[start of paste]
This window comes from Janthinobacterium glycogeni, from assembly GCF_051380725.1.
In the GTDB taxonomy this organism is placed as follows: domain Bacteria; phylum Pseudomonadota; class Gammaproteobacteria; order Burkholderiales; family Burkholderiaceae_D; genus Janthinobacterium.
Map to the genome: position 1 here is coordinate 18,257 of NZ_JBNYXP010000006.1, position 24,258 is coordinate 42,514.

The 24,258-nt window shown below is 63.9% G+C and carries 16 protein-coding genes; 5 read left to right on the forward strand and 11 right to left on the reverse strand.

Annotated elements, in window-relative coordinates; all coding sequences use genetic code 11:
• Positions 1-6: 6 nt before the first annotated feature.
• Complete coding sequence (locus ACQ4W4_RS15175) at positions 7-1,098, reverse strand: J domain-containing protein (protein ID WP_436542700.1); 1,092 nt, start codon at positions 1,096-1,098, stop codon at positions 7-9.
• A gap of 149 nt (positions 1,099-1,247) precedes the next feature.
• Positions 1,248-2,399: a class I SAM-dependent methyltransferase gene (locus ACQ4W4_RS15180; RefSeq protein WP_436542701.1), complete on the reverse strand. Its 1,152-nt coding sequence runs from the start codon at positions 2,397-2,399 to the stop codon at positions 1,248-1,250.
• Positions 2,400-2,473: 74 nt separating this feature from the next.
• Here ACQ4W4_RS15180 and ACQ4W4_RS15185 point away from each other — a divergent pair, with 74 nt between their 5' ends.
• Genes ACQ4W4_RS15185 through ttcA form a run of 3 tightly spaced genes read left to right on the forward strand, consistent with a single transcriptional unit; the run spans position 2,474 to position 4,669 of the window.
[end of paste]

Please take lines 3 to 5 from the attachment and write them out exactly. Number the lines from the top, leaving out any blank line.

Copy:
Map to the genome: position 1 here is coordinate 18,257 of NZ_JBNYXP010000006.1, position 24,258 is coordinate 42,514.

The 24,258-nt window shown below is 63.9% G+C and carries 16 protein-coding genes; 5 read left to right on the forward strand and 11 right to left on the reverse strand.

Annotated elements, in window-relative coordinates; all coding sequences use genetic code 11: